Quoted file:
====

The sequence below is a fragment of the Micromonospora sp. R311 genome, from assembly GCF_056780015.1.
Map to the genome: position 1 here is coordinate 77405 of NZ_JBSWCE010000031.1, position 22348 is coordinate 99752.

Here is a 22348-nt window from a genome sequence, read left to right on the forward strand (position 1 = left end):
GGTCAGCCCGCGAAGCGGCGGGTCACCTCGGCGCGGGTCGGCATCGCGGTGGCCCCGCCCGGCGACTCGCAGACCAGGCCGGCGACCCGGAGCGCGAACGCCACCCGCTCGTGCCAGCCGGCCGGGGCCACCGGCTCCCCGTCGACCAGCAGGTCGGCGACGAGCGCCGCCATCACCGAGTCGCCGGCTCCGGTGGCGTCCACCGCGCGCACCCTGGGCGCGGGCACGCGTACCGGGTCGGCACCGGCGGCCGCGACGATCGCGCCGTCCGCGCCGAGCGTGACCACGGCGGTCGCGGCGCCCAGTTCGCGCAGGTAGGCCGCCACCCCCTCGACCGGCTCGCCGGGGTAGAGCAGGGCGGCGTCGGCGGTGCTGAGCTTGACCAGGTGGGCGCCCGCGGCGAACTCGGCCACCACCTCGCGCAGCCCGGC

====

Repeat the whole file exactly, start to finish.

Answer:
The sequence below is a fragment of the Micromonospora sp. R311 genome, from assembly GCF_056780015.1.
Map to the genome: position 1 here is coordinate 77405 of NZ_JBSWCE010000031.1, position 22348 is coordinate 99752.

Here is a 22348-nt window from a genome sequence, read left to right on the forward strand (position 1 = left end):
GGTCAGCCCGCGAAGCGGCGGGTCACCTCGGCGCGGGTCGGCATCGCGGTGGCCCCGCCCGGCGACTCGCAGACCAGGCCGGCGACCCGGAGCGCGAACGCCACCCGCTCGTGCCAGCCGGCCGGGGCCACCGGCTCCCCGTCGACCAGCAGGTCGGCGACGAGCGCCGCCATCACCGAGTCGCCGGCTCCGGTGGCGTCCACCGCGCGCACCCTGGGCGCGGGCACGCGTACCGGGTCGGCACCGGCGGCCGCGACGATCGCGCCGTCCGCGCCGAGCGTGACCACGGCGGTCGCGGCGCCCAGTTCGCGCAGGTAGGCCGCCACCCCCTCGACCGGCTCGCCGGGGTAGAGCAGGGCGGCGTCGGCGGTGCTGAGCTTGACCAGGTGGGCGCCCGCGGCGAACTCGGCCACCACCTCGCGCAGCCCGGC